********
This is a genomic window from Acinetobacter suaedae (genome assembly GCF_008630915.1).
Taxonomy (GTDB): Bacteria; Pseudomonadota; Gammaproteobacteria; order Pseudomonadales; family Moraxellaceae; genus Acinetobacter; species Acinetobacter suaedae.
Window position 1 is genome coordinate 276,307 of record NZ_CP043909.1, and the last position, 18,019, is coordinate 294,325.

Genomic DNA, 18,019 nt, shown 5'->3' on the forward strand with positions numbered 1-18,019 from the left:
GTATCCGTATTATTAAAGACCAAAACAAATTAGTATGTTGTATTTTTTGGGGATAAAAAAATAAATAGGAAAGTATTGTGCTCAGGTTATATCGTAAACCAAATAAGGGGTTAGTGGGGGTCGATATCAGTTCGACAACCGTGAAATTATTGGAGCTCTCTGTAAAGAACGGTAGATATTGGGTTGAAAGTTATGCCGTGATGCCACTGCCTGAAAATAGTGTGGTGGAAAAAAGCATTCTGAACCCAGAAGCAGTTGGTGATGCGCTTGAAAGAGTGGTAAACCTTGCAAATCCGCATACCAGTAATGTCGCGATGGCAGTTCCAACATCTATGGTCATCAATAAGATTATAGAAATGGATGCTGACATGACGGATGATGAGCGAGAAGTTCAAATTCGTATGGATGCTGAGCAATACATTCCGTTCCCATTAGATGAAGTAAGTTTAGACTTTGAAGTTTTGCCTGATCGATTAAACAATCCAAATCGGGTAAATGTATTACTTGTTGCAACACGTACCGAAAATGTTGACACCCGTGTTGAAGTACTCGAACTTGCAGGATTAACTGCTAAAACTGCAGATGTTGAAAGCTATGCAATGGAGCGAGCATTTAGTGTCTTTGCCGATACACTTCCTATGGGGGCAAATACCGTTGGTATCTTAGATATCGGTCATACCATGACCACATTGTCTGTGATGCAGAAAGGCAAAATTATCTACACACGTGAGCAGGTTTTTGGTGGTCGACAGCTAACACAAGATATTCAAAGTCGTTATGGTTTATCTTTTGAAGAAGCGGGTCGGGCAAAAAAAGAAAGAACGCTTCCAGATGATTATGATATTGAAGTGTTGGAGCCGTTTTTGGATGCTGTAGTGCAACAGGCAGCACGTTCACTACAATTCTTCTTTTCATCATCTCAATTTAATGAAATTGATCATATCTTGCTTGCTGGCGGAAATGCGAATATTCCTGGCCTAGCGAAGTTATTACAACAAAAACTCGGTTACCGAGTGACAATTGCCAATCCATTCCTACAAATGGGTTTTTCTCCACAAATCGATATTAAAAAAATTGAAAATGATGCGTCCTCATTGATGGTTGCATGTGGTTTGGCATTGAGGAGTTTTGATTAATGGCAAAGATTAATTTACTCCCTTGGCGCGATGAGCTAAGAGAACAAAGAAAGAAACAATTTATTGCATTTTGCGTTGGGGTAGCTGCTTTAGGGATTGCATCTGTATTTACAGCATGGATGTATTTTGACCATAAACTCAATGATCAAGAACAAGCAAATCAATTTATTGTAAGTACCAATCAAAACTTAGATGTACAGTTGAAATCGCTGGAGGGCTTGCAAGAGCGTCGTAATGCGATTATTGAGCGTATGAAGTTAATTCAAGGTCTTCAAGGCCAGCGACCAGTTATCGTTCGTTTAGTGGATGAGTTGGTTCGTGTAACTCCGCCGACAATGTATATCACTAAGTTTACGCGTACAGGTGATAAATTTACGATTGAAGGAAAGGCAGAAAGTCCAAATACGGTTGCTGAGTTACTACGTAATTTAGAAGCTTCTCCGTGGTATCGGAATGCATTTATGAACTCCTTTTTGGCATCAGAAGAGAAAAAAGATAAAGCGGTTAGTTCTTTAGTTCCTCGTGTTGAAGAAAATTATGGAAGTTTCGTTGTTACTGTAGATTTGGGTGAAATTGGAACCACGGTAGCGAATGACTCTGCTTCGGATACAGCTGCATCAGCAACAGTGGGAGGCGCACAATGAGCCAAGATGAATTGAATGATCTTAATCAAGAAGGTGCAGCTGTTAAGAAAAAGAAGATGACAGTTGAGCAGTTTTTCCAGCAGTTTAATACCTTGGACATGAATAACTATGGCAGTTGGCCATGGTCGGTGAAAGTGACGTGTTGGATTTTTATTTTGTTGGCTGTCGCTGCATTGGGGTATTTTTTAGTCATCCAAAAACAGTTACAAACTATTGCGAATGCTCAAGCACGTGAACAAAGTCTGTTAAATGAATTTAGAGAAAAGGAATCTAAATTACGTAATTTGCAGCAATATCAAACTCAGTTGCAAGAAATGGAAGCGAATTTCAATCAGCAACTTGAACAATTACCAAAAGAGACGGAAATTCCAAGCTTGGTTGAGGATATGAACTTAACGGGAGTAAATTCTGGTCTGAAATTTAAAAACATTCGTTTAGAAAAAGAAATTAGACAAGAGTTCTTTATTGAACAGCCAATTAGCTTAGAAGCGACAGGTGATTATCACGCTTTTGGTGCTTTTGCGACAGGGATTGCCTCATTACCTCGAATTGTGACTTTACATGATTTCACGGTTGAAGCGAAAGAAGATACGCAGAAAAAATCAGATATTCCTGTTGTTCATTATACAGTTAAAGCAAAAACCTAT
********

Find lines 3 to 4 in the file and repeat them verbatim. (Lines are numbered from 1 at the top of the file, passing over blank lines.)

Window position 1 is genome coordinate 276,307 of record NZ_CP043909.1, and the last position, 18,019, is coordinate 294,325.

Genomic DNA, 18,019 nt, shown 5'->3' on the forward strand with positions numbered 1-18,019 from the left: